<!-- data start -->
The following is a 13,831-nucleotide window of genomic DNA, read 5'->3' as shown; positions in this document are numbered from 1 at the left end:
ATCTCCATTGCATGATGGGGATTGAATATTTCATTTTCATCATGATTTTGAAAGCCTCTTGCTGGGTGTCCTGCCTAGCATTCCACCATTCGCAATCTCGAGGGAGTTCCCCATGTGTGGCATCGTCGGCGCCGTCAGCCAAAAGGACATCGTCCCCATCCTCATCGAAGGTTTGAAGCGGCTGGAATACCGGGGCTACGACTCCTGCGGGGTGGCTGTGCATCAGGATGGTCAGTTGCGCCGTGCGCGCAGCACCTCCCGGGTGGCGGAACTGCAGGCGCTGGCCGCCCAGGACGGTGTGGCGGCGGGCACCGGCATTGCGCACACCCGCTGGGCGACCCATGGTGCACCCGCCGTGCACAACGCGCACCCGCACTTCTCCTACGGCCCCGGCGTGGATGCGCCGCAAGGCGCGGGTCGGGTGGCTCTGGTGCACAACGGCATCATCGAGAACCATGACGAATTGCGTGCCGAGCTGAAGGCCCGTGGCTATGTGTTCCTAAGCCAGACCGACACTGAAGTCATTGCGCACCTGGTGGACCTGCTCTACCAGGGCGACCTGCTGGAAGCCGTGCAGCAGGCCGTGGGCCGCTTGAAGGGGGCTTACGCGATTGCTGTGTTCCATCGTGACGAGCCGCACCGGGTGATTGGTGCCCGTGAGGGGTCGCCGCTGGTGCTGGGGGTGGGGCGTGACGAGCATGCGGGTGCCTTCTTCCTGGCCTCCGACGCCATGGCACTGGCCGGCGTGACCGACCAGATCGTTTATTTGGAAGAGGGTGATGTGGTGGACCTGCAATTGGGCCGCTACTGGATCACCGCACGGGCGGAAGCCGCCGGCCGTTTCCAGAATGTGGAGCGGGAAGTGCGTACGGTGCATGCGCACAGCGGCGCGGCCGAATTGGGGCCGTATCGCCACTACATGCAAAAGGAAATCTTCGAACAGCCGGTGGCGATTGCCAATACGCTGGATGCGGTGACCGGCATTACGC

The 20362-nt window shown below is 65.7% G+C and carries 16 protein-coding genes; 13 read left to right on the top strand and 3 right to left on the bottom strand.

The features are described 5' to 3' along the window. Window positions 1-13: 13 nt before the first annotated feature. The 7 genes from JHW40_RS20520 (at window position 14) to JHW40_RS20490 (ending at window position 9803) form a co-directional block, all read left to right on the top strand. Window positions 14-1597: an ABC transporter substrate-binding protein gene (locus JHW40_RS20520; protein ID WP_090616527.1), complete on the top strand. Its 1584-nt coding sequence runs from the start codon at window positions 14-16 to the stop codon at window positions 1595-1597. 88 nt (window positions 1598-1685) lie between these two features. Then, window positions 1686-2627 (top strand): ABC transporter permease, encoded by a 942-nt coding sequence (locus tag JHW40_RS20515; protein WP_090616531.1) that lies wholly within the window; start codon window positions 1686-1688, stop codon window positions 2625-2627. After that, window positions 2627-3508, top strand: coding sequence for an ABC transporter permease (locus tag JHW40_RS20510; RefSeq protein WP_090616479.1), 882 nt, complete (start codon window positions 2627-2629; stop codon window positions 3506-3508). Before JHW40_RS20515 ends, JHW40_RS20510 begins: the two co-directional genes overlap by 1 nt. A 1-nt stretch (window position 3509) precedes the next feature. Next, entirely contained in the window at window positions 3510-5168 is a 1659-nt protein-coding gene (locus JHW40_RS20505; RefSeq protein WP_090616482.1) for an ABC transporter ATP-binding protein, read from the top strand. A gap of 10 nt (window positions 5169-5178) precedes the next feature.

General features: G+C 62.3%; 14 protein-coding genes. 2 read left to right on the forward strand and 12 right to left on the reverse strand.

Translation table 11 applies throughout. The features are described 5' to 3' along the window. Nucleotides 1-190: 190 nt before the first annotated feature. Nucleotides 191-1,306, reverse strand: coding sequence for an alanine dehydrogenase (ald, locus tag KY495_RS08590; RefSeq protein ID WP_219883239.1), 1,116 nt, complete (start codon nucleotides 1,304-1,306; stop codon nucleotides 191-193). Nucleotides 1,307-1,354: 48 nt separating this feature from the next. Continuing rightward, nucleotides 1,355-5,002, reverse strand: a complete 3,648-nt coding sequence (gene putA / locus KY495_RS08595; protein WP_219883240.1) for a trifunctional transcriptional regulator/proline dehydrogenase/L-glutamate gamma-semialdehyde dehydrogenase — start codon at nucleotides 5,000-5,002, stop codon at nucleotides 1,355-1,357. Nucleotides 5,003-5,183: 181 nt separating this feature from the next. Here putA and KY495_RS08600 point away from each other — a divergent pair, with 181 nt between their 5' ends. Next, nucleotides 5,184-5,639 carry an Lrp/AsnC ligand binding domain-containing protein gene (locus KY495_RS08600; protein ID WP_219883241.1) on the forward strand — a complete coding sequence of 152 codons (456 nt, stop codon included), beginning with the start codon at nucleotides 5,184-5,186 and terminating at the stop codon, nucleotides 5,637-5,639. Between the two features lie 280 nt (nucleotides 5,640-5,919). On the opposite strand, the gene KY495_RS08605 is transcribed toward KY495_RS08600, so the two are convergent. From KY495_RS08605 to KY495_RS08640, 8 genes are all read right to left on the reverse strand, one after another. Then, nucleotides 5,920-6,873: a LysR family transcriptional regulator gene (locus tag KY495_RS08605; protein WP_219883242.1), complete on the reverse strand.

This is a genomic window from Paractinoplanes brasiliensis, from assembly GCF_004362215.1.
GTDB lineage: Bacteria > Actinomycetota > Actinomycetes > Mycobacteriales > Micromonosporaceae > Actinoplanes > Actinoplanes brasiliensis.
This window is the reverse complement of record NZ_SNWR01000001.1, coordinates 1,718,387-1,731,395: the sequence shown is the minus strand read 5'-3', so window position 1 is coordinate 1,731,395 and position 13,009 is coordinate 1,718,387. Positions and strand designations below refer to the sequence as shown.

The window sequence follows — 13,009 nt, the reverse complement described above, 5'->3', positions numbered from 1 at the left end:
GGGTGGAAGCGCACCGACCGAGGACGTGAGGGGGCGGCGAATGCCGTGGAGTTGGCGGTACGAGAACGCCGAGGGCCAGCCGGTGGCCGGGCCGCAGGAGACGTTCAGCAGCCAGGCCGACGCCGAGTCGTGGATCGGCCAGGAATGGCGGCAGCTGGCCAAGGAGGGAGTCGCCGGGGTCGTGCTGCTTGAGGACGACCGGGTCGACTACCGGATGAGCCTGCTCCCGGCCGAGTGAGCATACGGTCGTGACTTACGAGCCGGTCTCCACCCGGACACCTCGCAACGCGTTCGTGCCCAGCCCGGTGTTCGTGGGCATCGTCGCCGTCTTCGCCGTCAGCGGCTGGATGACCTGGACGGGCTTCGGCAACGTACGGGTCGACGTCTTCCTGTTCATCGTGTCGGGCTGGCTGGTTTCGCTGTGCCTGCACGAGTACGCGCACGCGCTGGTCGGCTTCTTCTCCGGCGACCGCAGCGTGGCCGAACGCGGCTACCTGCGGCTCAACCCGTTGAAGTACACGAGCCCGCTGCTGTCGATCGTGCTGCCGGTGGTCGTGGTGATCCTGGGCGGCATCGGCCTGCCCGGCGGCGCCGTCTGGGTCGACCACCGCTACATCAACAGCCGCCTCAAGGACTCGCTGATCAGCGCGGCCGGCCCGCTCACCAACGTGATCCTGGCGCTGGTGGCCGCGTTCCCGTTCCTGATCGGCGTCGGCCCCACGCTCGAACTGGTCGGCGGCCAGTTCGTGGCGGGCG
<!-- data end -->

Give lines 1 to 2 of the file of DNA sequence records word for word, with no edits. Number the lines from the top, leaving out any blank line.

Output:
The following is a 13,831-nucleotide window of genomic DNA, read 5'->3' as shown; positions in this document are numbered from 1 at the left end:
ATCTCCATTGCATGATGGGGATTGAATATTTCATTTTCATCATGATTTTGAAAGCCTCTTGCTGGGTGTCCTGCCTAGCATTCCACCATTCGCAATCTCGAGGGAGTTCCCCATGTGTGGCATCGTCGGCGCCGTCAGCCAAAAGGACATCGTCCCCATCCTCATCGAAGGTTTGAAGCGGCTGGAATACCGGGGCTACGACTCCTGCGGGGTGGCTGTGCATCAGGATGGTCAGTTGCGCCGTGCGCGCAGCACCTCCCGGGTGGCGGAACTGCAGGCGCTGGCCGCCCAGGACGGTGTGGCGGCGGGCACCGGCATTGCGCACACCCGCTGGGCGACCCATGGTGCACCCGCCGTGCACAACGCGCACCCGCACTTCTCCTACGGCCCCGGCGTGGATGCGCCGCAAGGCGCGGGTCGGGTGGCTCTGGTGCACAACGGCATCATCGAGAACCATGACGAATTGCGTGCCGAGCTGAAGGCCCGTGGCTATGTGTTCCTAAGCCAGACCGACACTGAAGTCATTGCGCACCTGGTGGACCTGCTCTACCAGGGCGACCTGCTGGAAGCCGTGCAGCAGGCCGTGGGCCGCTTGAAGGGGGCTTACGCGATTGCTGTGTTCCATCGTGACGAGCCGCACCGGGTGATTGGTGCCCGTGAGGGGTCGCCGCTGGTGCTGGGGGTGGGGCGTGACGAGCATGCGGGTGCCTTCTTCCTGGCCTCCGACGCCATGGCACTGGCCGGCGTGACCGACCAGATCGTTTATTTGGAAGAGGGTGATGTGGTGGACCTGCAATTGGGCCGCTACTGGATCACCGCACGGGCGGAAGCCGCCGGCCGTTTCCAGAATGTGGAGCGGGAAGTGCGTACGGTGCATGCGCACAGCGGCGCGGCCGAATTGGGGCCGTATCGCCACTACATGCAAAAGGAAATCTTCGAACAGCCGGTGGCGATTGCCAATACGCTGGATGCGGTGACCGGCATTACGC